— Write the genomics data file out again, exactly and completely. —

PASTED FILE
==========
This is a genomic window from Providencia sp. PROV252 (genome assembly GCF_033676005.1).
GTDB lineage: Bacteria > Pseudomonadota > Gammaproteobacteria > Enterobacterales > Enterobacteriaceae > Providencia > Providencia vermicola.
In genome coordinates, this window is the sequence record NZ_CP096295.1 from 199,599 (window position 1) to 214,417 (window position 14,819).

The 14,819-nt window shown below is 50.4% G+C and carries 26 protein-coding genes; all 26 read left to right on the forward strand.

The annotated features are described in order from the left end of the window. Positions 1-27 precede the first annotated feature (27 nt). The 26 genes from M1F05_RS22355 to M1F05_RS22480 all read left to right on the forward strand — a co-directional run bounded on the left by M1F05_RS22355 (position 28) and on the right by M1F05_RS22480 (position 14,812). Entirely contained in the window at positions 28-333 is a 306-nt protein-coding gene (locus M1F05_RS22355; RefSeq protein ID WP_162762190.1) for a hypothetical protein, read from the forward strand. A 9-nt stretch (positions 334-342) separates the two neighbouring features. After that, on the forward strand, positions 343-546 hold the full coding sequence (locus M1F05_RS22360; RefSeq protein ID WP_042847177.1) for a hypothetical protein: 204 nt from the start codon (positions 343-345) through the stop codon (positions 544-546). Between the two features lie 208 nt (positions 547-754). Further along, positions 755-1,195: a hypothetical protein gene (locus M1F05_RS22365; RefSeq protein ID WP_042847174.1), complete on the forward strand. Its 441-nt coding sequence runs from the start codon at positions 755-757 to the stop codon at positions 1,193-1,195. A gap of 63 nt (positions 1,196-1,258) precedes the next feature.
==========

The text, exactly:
This is a genomic window from Providencia sp. PROV252 (genome assembly GCF_033676005.1).
GTDB lineage: Bacteria > Pseudomonadota > Gammaproteobacteria > Enterobacterales > Enterobacteriaceae > Providencia > Providencia vermicola.
In genome coordinates, this window is the sequence record NZ_CP096295.1 from 199,599 (window position 1) to 214,417 (window position 14,819).

The 14,819-nt window shown below is 50.4% G+C and carries 26 protein-coding genes; all 26 read left to right on the forward strand.

The annotated features are described in order from the left end of the window. Positions 1-27 precede the first annotated feature (27 nt). The 26 genes from M1F05_RS22355 to M1F05_RS22480 all read left to right on the forward strand — a co-directional run bounded on the left by M1F05_RS22355 (position 28) and on the right by M1F05_RS22480 (position 14,812). Entirely contained in the window at positions 28-333 is a 306-nt protein-coding gene (locus M1F05_RS22355; RefSeq protein ID WP_162762190.1) for a hypothetical protein, read from the forward strand. A 9-nt stretch (positions 334-342) separates the two neighbouring features. After that, on the forward strand, positions 343-546 hold the full coding sequence (locus M1F05_RS22360; RefSeq protein ID WP_042847177.1) for a hypothetical protein: 204 nt from the start codon (positions 343-345) through the stop codon (positions 544-546). Between the two features lie 208 nt (positions 547-754). Further along, positions 755-1,195: a hypothetical protein gene (locus M1F05_RS22365; RefSeq protein ID WP_042847174.1), complete on the forward strand. Its 441-nt coding sequence runs from the start codon at positions 755-757 to the stop codon at positions 1,193-1,195. A gap of 63 nt (positions 1,196-1,258) precedes the next feature.